"Say-on-Pay might get through, but it's a big joke," says Bud Crystal, the longtime compensation guru and founder of the Crystal Report blog. "It's what's called precatory--from the Latin meaning to beg, to pray. And it's a prayer that the board will do something about it. The board can just ignore it. It's not binding. Why the corporate governance priests and priestesses thought this was a burning issue, I don't know."
More certain is the impact of regulatory revisions by the SEC. Since 2006, companies have been required to include a detailed Compensation Disclosure & Analysis (CD&A) in their annual proxy statements. Experts say the SEC intends to finalize new, more exacting requirements before proxy season.
"The rule changes talk about companies having to disclose more about the relationship between compensation and risk, and not just for the most senior executives, but also for the company as a whole," says Lynn, who previously was general counsel of the corporate finance division at the SEC. "This will be a big change."
The rule changes are intended to root out compensation packages that reward executives and even lower-level employees for high-risk decisions at the expense of the long-term stability of the company. Packages that rely too heavily on stock options, post-employment compensation and some types of bonuses, for example, may lead to actions that have more upside for the employee than the shareholder.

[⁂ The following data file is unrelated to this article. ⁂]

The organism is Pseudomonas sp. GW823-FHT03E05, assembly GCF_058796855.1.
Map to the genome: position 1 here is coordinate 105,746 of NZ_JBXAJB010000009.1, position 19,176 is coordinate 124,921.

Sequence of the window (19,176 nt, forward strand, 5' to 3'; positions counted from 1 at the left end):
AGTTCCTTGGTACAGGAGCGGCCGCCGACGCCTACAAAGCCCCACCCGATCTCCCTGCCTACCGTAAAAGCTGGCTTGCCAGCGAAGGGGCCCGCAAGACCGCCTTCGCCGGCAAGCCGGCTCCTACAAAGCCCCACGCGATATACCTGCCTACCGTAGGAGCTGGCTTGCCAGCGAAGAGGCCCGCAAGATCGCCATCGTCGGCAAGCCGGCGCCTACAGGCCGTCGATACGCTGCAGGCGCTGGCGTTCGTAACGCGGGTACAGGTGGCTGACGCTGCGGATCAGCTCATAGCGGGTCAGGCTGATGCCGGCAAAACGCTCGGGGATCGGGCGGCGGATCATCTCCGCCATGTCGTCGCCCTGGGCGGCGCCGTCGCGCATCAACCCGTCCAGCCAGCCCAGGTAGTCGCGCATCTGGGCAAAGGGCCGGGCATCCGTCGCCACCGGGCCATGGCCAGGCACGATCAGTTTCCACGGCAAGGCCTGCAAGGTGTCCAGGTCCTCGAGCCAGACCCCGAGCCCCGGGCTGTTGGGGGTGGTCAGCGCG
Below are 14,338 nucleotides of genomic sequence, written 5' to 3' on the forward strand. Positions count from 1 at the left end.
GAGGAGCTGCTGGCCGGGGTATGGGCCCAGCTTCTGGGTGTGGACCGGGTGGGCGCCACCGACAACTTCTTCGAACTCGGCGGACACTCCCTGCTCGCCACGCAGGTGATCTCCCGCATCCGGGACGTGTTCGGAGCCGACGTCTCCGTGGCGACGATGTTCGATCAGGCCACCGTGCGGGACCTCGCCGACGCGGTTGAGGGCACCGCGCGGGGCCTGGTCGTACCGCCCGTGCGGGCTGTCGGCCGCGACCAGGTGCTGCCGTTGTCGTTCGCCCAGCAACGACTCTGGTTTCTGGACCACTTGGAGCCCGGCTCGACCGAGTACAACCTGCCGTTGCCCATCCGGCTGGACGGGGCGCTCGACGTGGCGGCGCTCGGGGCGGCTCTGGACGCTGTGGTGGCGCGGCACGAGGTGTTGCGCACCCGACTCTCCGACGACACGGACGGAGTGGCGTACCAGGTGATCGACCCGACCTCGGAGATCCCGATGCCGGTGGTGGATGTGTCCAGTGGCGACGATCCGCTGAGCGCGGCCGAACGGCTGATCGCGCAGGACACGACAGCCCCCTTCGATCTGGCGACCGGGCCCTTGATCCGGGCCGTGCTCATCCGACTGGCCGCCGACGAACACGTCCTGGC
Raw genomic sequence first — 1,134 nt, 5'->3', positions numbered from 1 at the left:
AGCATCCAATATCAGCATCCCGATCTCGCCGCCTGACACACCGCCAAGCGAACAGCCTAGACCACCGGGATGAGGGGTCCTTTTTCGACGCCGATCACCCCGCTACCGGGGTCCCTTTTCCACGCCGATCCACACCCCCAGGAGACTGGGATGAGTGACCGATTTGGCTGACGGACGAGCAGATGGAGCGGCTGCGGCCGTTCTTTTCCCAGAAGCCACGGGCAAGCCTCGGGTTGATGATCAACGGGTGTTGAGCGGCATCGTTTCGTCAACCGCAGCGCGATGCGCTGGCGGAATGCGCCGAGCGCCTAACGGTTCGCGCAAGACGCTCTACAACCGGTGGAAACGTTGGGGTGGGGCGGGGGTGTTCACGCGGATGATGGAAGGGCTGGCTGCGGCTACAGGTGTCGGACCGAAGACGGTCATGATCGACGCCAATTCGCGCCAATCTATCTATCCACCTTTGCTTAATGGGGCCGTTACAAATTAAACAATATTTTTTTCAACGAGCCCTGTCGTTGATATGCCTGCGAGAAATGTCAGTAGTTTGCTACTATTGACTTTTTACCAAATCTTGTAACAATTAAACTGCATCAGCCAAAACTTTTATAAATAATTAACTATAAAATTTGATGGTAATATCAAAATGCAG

During the comment phase, many companies questioned just how refined the disclosure need be, and even how it should be formatted.
"Ever since CD&A came out, the SEC has opted for what they call this principles-based disclosure; i.e., 'I'm going to tell you what I want to know, and then it's up to you to figure out how to tell me," Conover says. "If you don't answer the question, they write you right back and say, 'You didn't answer it, so answer it.' They're insistent that you have to be forthcoming."
Companies that received TARP funds are already bound by legislation requiring such a compensation/risk assessment, so there are some benchmarks in the financial sector. But risk assessment in, say, manufacturing, retail or tech firms is a far cry from that in investment banks. Mainline companies may struggle, at least initially, with how to comply with any new reporting requirements.
"By and large for nonfinancial companies, it's going to be a bigger challenge," Lynn says, "because for them it's less clear exactly what sort of risks the SEC is talking about and how the compensation that people get affects the risk profile."
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Governance issues are also in flux as companies await new legislation and regulations. The Schumer and Frank bills, as well as Dodd's proposed legislation, all recommend changes to the way boards are structured and the role and independence of the compensation committee.